Mongolia Picks Four Banks for Coal IPO


HONG KONG—Mongolia has chosen four banks to manage the multibillion-dollar initial public offering of the world's largest coking coal deposit, people familiar with the matter said.

Goldman Sachs Group Inc., Deutsche Bank AG, BNP Paribas SA and Macquarie Group Ltd. won the battle among bankers to handle the IPO of state-owned Erdenes-Tavan Tolgoi Co. which controls the coal deposit in the South Gobi desert near China's northern border, the people said.

The government plans to sell up to a 30% stake in Erdenes-TT, as it is known, to international investors and an additional 10% to local companies, as well as give away 10% to Mongolian citizens. It would continue to hold about 50%. The shares are likely to be dual-listed on the Mongolian Stock Exchange and an overseas market, possibly Hong Kong or London.

The bankers could rake in substantial fees from managing the sale, which could value the company at US$10 billion to US$12 billion. However, it isn't yet clear which of Erdenes-TT assets will be included, who will mine the deposit and how much in royalties the operator pay, making estimates on the size of the deal little more than educated guesses for now.

The banks competed aggressively to manage the deal, in part because it is Mongolia's biggest share sale to date and partly because it could lead to more mandates as Mongolia's fledgling democratic government privatizes more mining assets to enrich its 2.9 million citizens, many of whom live in poverty.

Bankers noted the line-up could still change ahead of the IPO, with firms such as J.P. Morgan Chase & Co. and Citigroup Inc. lobbying hard for inclusion based on their experience handling Mongolian mining IPOs.

Consultancy McKinsey & Co. has been advising the government on its privatization plans, people familiar with the matter said.

The government has set a deadline for completing the listing before year's end—a target some bankers call too aggressive given the amount of work that still needs to be done. Still, appointing the banks could make it more likely that the government hits its target, which is ahead of elections due next year. Decisions are likely to be taken swiftly on the logistics of the share sale and on which assets to include.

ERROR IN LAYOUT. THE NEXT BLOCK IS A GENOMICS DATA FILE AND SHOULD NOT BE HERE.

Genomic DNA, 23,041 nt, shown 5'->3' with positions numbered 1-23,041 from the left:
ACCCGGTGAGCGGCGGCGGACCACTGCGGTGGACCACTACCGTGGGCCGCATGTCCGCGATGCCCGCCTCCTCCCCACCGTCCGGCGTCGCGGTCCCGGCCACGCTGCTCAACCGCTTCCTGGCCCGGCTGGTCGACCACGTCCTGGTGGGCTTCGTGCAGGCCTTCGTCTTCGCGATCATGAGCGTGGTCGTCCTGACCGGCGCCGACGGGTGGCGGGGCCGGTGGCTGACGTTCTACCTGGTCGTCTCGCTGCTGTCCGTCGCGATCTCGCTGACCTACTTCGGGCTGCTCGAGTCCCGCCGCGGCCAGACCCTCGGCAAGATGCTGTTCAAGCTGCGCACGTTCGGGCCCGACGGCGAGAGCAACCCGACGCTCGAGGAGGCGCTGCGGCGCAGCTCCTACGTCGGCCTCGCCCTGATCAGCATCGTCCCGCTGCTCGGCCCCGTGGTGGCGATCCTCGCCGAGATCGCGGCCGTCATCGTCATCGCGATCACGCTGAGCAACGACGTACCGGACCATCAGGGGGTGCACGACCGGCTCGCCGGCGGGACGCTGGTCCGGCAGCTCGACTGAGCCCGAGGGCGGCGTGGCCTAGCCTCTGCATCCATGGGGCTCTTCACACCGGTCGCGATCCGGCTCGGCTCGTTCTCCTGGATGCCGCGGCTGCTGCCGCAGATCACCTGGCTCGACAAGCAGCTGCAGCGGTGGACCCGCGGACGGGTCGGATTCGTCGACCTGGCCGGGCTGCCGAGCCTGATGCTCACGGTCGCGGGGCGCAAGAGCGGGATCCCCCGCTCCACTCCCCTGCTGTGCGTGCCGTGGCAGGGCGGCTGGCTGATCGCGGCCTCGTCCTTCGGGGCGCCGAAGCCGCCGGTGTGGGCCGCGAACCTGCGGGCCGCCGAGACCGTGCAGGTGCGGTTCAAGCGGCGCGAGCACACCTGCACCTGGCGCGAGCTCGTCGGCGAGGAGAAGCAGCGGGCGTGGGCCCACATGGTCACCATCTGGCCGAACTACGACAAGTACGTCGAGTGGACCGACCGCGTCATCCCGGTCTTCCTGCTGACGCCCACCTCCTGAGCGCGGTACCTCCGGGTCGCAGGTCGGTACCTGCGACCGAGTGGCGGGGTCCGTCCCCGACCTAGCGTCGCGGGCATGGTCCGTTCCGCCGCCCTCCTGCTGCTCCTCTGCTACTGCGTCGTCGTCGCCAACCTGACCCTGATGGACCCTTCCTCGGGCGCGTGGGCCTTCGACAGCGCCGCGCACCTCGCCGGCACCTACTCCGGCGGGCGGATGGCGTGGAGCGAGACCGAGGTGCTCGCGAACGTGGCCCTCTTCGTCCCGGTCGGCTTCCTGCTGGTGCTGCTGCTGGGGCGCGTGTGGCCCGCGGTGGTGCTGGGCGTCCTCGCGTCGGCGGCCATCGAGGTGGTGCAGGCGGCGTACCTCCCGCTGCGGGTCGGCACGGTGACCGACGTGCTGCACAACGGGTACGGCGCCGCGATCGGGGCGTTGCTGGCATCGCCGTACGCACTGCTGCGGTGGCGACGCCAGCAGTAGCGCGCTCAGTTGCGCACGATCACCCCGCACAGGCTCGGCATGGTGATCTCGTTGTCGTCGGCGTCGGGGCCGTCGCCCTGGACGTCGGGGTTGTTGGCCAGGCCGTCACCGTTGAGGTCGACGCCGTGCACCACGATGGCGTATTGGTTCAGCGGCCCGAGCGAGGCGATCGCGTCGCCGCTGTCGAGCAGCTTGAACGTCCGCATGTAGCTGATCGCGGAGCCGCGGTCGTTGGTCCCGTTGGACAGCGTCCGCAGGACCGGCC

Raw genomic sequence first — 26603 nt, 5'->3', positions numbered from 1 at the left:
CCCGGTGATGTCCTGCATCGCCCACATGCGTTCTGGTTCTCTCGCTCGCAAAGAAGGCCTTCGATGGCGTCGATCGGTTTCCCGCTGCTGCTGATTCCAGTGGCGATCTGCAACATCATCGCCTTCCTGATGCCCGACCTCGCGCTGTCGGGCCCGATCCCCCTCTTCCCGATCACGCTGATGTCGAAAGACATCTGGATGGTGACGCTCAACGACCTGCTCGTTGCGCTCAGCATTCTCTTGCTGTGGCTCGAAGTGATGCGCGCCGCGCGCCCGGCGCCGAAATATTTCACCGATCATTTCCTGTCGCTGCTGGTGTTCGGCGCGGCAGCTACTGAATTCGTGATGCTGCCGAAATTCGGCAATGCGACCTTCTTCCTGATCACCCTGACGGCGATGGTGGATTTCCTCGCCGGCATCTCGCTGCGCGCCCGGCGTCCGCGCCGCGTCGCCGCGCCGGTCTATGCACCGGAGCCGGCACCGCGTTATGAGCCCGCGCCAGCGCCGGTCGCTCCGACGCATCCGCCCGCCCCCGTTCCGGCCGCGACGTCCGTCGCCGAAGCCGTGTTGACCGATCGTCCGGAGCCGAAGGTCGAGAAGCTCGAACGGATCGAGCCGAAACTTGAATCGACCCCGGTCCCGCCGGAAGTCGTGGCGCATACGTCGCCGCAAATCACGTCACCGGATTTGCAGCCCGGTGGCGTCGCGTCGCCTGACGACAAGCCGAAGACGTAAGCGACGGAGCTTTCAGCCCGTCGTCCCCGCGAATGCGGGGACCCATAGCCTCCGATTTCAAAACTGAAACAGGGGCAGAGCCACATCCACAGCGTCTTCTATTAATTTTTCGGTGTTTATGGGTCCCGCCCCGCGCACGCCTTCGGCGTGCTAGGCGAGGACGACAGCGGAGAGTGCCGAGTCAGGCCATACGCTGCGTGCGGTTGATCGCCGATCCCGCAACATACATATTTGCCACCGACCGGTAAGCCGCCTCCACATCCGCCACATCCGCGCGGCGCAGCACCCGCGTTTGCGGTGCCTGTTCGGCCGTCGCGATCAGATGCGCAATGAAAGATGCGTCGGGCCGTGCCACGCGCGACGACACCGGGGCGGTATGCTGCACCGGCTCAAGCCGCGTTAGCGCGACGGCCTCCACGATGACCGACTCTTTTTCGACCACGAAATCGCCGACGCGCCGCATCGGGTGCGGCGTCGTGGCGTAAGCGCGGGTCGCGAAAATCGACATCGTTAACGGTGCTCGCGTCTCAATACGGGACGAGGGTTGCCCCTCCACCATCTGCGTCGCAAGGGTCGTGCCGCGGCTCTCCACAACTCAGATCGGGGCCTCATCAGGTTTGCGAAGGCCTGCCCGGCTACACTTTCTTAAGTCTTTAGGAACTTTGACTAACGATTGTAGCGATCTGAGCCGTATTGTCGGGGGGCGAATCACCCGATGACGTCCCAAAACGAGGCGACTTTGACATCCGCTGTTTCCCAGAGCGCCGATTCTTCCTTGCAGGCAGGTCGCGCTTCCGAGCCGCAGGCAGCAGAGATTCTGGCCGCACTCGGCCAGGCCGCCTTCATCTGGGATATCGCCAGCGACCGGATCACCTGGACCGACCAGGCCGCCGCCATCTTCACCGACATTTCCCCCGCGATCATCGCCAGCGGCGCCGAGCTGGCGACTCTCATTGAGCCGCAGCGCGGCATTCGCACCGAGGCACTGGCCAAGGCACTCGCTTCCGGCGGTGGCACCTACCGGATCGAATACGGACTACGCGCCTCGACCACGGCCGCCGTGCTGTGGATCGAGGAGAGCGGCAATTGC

The project on the ground will remain a huge undertaking that may take years to complete and will involve building mining infrastructure, as well as massive road and railway networks to transport the coal. Only after an operator is selected can there be any estimates of when the first coal could come out of the ground.

The Tavan Tolgoi deposit has about six billion tons of coal reserves, according to both the government and mining data firm Raw Materials Group. At least a quarter of the supply is coking coal, which is used in making steel.

The government is due to award a contract license for the eastern half of Tavan Tolgoi shortly. The state is also soliciting offers to develop the western part of the deposit. Erdenes-TT is likely to receive royalties from the concession operator, although how much is still unknown. China's Shenhua Group and Peabody Energy Corp. of the U.S. are among the leading contenders, said another person familiar with the matter.
—Prudence Ho contributed to this article.

Source: The Wall Street Journal



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